Along with the fluffy stuff assumed to have been added to it to make it look more like “plastic-related” alien, I have to admit the design made me feel somewhat odd when I was a kid as the alien seemed to be forcibly associated with the material in a sort of irrelevant manner while I think it was rare in the original Ultra Series and I feel like such a forcible association ended up making this alien look kind of superficial even though I am fully aware that the “plastic alien” was not the idea Narita came up with.
What I vividly remember was that I was so shocked and frightened at the skeleton version of the alien with the bone parts coming together to try to attack Dan and Aoki even after the alien’s body had burned down into ashes. As Narita says he put much energy into it, the skeleton version was so impressive to me back then while it was operated as a puppet also sculpted by Ryosaku Takayama.
As I said in my previous posts, Takayama seems to have been involved in sculpting puppets for doll plays before he started making kaiju costumes, so he should have known his stuff in making puppet aliens for the show “Ultraseven” in which many of them were featured although it was mainly for the purpose of reducing the cost.
Although it is Narita’s last Ultra Series alien, it is a bit shame that Alien Platic was not such an attractive alien in design apart from the depiction in the show that portrayed him as a strong alien who put Ultraseven into crisis.
As to the body of Dada, a black wet suit was painted into a zebra pattern by spraying white paint on it while being masked with tapes so that the black parts could be left out.
The face of Dada specified as “Dada A” damaged by the shot of Ultraman’s Spacium Beam was apparently portrayed using an additional face with scars and burns whose eye parts left open attached onto Dada A’s face that remained intact.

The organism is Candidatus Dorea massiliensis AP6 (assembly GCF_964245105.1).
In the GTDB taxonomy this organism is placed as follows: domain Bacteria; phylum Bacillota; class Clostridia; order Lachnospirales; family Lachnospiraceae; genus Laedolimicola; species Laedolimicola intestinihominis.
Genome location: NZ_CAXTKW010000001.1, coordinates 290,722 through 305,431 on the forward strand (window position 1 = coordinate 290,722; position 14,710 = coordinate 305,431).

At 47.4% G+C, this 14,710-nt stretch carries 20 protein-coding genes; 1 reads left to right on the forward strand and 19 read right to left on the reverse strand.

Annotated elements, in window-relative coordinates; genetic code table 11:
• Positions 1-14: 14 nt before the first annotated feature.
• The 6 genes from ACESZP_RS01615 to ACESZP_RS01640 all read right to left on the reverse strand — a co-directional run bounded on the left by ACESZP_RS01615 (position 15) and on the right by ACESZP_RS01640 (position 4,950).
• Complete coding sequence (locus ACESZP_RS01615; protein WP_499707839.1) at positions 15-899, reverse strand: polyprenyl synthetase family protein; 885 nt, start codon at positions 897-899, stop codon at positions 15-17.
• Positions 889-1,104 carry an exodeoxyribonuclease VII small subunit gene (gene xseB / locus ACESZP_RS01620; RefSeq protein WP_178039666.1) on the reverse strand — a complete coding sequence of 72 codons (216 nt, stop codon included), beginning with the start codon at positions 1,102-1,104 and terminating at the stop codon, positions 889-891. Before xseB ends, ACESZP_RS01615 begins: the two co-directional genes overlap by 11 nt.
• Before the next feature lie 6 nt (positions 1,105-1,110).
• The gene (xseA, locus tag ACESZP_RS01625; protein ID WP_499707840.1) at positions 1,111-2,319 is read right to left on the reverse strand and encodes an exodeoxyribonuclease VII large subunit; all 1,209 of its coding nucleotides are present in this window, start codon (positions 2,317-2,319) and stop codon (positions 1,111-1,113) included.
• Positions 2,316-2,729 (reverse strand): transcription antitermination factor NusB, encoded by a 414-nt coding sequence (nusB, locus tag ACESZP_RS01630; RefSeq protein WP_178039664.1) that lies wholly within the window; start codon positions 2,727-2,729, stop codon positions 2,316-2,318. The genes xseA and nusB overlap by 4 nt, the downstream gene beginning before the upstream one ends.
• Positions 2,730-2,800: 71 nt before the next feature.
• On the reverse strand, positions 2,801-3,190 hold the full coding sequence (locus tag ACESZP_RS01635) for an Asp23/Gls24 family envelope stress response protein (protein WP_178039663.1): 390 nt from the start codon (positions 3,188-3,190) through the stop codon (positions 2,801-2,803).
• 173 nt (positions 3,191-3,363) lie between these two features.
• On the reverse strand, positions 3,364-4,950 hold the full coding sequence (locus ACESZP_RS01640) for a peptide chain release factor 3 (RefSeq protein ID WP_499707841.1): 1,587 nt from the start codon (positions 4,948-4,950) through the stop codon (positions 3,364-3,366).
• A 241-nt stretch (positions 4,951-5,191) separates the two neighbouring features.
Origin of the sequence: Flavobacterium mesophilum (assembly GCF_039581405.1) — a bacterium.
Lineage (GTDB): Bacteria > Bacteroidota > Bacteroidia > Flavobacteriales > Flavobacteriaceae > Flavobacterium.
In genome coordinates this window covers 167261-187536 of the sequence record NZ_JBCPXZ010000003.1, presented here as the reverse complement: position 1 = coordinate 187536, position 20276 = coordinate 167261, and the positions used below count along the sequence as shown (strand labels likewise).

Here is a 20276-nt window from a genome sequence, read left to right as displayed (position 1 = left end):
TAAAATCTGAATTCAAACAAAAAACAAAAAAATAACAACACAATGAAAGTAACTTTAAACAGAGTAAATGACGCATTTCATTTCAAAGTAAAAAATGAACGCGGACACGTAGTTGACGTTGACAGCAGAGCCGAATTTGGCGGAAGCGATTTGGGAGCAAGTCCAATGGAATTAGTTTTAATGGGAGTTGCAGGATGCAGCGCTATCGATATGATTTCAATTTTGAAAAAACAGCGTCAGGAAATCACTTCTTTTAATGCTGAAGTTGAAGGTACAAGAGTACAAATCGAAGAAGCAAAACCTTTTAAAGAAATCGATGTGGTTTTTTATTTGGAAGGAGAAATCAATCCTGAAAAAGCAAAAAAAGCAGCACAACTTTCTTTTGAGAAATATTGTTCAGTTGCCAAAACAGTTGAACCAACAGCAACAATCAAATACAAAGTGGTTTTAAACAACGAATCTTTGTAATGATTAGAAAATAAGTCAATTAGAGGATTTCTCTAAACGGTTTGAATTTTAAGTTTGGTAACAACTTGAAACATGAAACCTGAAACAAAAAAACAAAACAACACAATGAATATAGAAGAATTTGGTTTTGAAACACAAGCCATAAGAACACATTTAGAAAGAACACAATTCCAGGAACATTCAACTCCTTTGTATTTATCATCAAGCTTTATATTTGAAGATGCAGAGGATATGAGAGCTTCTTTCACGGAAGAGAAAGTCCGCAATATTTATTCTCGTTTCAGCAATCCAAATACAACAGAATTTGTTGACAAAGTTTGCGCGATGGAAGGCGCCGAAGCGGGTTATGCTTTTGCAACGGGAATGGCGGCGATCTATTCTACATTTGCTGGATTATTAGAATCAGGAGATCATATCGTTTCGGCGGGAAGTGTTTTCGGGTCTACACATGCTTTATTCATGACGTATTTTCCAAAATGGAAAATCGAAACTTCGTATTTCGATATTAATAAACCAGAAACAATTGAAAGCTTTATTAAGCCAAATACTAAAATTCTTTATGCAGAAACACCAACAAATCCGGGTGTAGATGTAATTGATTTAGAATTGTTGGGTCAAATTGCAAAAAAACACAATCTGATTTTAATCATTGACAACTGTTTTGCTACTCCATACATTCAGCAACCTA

As Dada appears to have been one of Narita’s favorite characters, chances are the alien had been newly illustrated by Narita as his art works (without the okappa hairdo) in later years.
While Dada is one of my favorites as well and I like this episode with a mysterious touch also featuring Ultraman who was shrunk to the human size, it was a bit shame that the mysterious alien made himself look so weak as to be defeated even by Captain Muramatsu!
Come to think of it, the scene where Ultaman turned human-sized was somewhat misleading to us when we were children, and there were kids including me who wrongly took it as Dada’s attack by his Micronizer took no effect on Ultraman and as Ultaman reduced his size of his own accord to try to catch or fight with human-sized Dada.
It caused us to mistakenly think of both Ultraman and Ultraseven as aliens who could adjust their sizes freely. I assume there should still be people who are mistaken about it even now except ardent fans of Ultraman as they would say, “I dimly remember I have seen Ultraman also shrink to the human size in an episode.”
Takayama is likely to have written in his diary that Narita spent two or three hours in Takayama’s Atelier May while correcting the design of Dada looking at books of ancient art and African art borrowed from Takayama although Narita had come to the atelier with the Dada design three days before to stand by for having the Gomora costume tried on by someone.
Narita and Takayama seem to have initially tried to design the head to rotate so that the three different faces show up sequentially with the other two covered with lids in the double-door style while one of the three would face forward, whereas it didn’t do the trick. So it was redesigned to enable the head to show the different faces in another way.
Tetsuo Yamamura says in a book that it was decided they would simply replace the faces by attaching one of them onto the core part that looked like a head with black hair (such a hairstyle is called okappa in Japan, probably from the imaginary creature kappa. So Dada is often associated with the hairdo jokingly like “Dada with an okappa hairdo.” The Japanese artist Yayoi Kusama characteristically has that hairstyle).